The Plaintiff in the case served written notice of furnishing on October 8, 2004, 6 weeks before completing its last work on November 18, 2004. The bond also required a second notice within 30 days of serving the first notice. The Plaintiff served a second notice on February 11, 2005.

Although Plaintiff appears to have complied with the second notice requirement, the Court of Appeals rejected the argument that the first notice, served before completion of the work, substantially complied with the terms of the payment. The Court of Appeals relied upon its 1982 decision in Square D Environmental Corp v Aero Mechanical, Inc, 119 Mich App 740; 326 NW2d 629 (1982), which had presented a similar set of facts and a similar rejection of substantial compliance.

Commentary: This case underscores the importance of paying close attention to the notice requirements of the Public Works Bond Statute, and the particular notice requirements which might be included in a non-statutory bond.

For more information about National Waterworks, or any other payment bond or notice issues you might have, please contact Peter Cavanaugh. Each case is different.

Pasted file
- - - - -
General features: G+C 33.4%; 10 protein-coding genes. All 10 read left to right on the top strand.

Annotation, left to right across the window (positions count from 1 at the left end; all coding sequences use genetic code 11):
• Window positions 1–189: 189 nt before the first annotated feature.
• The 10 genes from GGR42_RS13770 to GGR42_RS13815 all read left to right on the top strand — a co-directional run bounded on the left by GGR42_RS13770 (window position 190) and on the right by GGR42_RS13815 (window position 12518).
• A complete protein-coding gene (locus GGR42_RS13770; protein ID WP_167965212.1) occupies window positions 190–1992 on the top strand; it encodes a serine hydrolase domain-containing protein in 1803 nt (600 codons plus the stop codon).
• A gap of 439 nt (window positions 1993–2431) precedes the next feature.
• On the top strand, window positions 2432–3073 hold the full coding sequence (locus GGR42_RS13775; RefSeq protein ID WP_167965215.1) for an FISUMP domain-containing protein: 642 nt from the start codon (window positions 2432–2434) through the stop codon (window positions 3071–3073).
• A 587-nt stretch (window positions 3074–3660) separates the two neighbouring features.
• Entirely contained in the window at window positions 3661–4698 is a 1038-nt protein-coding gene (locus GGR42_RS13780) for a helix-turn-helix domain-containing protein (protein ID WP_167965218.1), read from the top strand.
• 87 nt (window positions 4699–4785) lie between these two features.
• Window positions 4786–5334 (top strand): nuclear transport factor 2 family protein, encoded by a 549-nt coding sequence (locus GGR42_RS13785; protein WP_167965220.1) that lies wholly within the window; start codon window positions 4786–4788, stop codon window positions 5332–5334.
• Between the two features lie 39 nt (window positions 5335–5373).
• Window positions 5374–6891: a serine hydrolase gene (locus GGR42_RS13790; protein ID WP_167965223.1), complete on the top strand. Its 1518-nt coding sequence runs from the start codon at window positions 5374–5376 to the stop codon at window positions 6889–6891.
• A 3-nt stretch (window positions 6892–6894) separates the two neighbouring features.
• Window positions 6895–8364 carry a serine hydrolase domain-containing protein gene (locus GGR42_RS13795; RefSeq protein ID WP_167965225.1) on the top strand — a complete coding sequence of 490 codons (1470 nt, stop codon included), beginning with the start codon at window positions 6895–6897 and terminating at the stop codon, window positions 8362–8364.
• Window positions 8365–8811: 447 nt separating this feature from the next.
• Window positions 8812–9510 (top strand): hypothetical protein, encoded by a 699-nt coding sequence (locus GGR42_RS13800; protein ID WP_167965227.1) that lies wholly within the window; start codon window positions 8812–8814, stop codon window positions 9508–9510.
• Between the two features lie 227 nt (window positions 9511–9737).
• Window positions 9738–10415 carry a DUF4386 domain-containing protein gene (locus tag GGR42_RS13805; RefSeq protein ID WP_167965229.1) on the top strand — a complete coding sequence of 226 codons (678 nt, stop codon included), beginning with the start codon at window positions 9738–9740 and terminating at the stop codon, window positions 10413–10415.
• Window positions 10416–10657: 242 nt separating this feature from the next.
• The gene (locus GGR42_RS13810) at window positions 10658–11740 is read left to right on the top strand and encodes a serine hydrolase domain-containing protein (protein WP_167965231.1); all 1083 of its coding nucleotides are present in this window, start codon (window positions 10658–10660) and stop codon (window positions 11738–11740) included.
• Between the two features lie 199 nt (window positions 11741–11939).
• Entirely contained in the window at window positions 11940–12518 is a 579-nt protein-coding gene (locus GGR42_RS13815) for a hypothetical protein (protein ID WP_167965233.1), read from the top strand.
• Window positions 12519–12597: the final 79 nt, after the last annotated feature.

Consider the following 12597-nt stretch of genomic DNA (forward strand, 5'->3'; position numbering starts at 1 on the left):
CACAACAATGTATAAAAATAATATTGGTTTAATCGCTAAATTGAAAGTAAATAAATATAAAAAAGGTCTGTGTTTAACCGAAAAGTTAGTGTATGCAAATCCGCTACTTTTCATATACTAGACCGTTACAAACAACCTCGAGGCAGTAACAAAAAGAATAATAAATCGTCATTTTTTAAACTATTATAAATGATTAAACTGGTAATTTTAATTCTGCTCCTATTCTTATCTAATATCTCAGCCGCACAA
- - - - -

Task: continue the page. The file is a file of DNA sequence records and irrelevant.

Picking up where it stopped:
Saturday, March 31, 2007

Construction Liens: E. R. Zeiler -- Supreme Court Declines Review

On March 26, 2007, the Michigan Supreme Court DENIED the surety's Application for Leave to Appeal, which leaves standing the Court of Appeals decision reported here on May 28, 2006.

Updated case citation:

E. R. Zeiler Excavating, Inc. v Valenti Trobec & Chandler, Inc., 270 Mich App 639; 717 NW2d 370 (2006), lv app denied, ___ Mich ___; 728 N.W.2d 433, 2007 Mich. LEXIS 548 (Mich. 2007).

Sunday, February 25, 2007

Bid Protests: Federal Court Dismisses Protest by "Disappointed Bidder"

The U.S. District Court for the Eastern District of Michigan recently dismissed a challenge by the low bidder on a Detroit Water and Sewerage Department (DWSD) contract and affirmed long- standing Michigan law concerning "disappointed bidders."

The Court dismissed a challenge by the low bidder for a contract that was awarded to the third bidder finding that the disappointed (low) bidder lacked the necessary legal standing. EBI-Detroit, Inc v City of Detroit, 476 F. Supp. 2d 651; 2007 U.S. Dist. LEXIS 12102 (E.D. Mich 2007).

In granting summary disposition for the City of Detroit, Judge John Feikens noted: